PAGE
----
It was just one game in the dead of a mild January. The Pittsburgh Penguins have won four games in a row and 19 of 29 games since captain Sidney Crosby left the lineup due to injury on Nov. 9. The NHL won’t reset the statistics, nor will there be any official designation, but it sure felt like the Penguins season turned on Tuesday night in the 7-3 win over Minnesota.
Crosby was back. He wasn’t just in back in the lineup. He was back.
The team no longer felt like a beleaguered M.A.S.H. unit or season finale of the Walking Dead. The hockey gods allowed the Penguins to smile without taking something in return.
Over the last two months, the Penguins stacked wins, but on Tuesday night, they added one of the best players in the world. Other injured Penguins such as Nick Bjugstad and Justin Schultz are soon to follow. Sullivan didn’t feel like it was a fresh start to the season, but he did offer a colorful analogy.
“For me, the train is moving. Everybody’s got to jump on when they get back in the lineup. And I think that’s how everybody looks at it,” Sullivan said. “We’ve had some real key people who have been out of the lineup for a while. When they come back, we’re excited to have them back.”
Perhaps other injured players will emulate Sidney Crosby’s four-point debut?
The Pittsburgh Penguins not only survived, but they thrived through a level of adversity, which should have buckled their knees. No team in the league has been hit as hard with injuries as the Penguins. But the club surged to second place in the Metro Division and tied for second in the league with 18 wins since Crosby was injured on Nov. 9.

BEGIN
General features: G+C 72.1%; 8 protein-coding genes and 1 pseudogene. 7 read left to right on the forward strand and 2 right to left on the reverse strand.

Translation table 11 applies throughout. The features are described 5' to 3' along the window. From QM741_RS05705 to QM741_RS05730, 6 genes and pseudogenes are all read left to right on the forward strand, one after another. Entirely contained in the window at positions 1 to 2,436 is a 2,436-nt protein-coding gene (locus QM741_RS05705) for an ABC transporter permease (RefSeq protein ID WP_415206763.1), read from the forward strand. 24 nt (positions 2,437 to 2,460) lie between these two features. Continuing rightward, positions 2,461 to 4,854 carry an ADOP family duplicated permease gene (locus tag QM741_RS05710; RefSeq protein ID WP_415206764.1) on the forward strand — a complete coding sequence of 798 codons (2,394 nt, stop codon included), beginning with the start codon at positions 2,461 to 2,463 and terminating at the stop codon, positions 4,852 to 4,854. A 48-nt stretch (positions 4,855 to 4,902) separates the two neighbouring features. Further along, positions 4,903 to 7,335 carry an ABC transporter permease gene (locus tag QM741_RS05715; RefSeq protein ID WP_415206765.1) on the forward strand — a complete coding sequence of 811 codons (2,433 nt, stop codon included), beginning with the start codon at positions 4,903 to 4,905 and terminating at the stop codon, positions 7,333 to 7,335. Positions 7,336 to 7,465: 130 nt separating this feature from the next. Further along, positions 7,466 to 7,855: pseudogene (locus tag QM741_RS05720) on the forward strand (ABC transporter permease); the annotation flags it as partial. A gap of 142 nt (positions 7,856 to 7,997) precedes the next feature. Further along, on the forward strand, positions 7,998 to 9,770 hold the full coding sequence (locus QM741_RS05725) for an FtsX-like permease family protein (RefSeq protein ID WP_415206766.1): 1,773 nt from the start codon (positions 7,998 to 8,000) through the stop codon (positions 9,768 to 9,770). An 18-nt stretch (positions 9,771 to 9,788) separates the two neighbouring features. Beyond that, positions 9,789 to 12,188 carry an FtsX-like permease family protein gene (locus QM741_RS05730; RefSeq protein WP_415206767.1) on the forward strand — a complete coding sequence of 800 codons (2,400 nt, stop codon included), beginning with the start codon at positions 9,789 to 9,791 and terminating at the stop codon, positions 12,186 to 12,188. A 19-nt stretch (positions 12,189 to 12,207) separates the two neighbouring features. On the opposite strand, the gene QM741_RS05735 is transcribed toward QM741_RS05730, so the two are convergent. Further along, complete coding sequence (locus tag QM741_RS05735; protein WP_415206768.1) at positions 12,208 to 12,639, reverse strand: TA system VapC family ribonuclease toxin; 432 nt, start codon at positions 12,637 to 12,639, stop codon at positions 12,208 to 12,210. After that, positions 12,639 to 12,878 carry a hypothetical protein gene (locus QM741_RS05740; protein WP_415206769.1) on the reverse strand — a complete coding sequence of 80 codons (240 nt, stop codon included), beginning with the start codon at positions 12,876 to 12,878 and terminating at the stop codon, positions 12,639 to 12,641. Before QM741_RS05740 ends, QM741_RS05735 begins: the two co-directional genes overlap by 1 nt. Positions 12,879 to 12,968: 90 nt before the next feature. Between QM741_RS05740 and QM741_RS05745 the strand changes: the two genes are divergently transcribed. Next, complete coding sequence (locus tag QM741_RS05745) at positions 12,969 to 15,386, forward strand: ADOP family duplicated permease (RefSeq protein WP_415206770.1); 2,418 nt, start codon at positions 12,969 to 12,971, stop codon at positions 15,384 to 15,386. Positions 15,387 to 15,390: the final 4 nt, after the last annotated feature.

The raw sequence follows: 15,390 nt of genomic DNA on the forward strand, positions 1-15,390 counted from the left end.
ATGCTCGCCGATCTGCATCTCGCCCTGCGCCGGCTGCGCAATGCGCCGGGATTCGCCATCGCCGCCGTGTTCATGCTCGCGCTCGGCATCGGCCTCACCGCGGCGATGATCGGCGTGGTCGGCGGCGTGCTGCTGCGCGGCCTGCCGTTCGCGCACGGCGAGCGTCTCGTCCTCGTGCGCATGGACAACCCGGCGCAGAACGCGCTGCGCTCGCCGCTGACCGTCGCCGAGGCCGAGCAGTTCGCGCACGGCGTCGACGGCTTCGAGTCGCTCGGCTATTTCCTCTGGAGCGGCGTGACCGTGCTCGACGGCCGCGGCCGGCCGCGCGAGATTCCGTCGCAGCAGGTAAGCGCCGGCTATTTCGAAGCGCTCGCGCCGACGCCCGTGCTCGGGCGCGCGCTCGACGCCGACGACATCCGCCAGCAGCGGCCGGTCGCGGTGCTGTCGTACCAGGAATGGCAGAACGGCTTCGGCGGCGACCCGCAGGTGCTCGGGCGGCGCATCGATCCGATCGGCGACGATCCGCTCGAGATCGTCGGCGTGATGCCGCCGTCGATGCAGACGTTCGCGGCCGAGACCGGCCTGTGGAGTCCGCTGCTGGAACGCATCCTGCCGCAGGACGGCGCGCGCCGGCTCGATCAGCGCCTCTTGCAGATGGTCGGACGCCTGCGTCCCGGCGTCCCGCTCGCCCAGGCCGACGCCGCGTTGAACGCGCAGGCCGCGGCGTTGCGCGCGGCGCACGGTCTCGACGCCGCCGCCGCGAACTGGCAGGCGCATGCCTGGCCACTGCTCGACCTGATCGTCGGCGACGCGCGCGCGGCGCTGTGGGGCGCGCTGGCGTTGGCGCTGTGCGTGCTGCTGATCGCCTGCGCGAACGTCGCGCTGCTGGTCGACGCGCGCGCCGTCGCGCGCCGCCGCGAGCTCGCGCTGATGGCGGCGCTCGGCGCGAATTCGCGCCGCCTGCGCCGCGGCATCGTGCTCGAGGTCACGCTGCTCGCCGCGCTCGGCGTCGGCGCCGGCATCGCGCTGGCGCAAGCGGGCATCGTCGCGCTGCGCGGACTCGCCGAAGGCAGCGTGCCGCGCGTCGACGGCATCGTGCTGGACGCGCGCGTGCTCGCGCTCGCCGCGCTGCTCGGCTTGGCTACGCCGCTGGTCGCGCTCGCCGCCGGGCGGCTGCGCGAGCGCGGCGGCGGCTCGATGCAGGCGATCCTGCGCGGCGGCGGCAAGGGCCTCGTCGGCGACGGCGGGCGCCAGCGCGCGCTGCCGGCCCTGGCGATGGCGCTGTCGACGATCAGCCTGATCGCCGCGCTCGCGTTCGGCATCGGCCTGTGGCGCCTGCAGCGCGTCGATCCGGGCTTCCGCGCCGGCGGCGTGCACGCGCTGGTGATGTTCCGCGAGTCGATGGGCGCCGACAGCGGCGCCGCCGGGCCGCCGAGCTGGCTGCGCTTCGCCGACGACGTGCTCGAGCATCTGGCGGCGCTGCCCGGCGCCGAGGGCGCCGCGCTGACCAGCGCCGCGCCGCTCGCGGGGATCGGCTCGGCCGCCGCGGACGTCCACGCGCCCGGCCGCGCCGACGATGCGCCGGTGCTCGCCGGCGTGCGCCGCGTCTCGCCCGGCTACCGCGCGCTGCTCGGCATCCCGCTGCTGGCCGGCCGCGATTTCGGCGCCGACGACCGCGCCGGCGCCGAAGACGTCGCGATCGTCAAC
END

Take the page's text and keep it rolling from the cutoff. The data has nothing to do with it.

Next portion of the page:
The Penguins have played just two periods with a full roster this season. After Jake Guentzel’s scary injury, which will likely cost him the regular season and any playoff run, they will not have the full band together this season. But for all of the fight and determination to succeed despite the odds, getting Crosby back felt like a turning point.
For the first time this season, the was a sense of who and what this Penguins team is and what they can be.
“I definitely think it’s a good start. It’s obviously only one game, but getting (Crosby) back and knowing the way we’ve been playing the last couple of months, and having him jump right back in there and be himself, it shows we can be a dangerous team.”
Dangerous. Frighteningly good. Or, maybe…special.
There is something different about this Penguins team, like a boxer who took a beating but smiled through it as he (or she) through knockout punches. The Penguins are remarkably unscathed despite nearly half of their lineup missing significant time this season.
“I give credit to a lot of the players here, through this process they’ve really stepped up and they’ve embraced the opportunity that they’ve been given and are helping this team win games,” Sullivan said. “We also understand and put it in perspective. There’s a lot of hockey left.”
The Penguins completed their 46th game on Tuesday night, which means they have 36 games to go. Next week, they will begin a nine-day break and presumably won’t lose any players to injury during that time.
The Pittsburgh Penguins are again Mike Sullivan’s team, perfectly crafted for their head coach. They are young, fast, tenacious, and most importantly, coachable. In addition to those attributes, add two of the best players in the world (Evgeni Malkin and Sidney Crosby) a top-shelf defenseman who is an All-Star Captain (Kris Letang), a premier net-front winger (Patric Hornqvist), a pair of goalies who are about to battle for the net, and the Penguins have the kindling for something special.
Whether Tuesday night was a good start or the train is already moving, there’s no doubt where the Penguins tracks can lead. They’ve been through the worst, and now maybe we’ll see the best.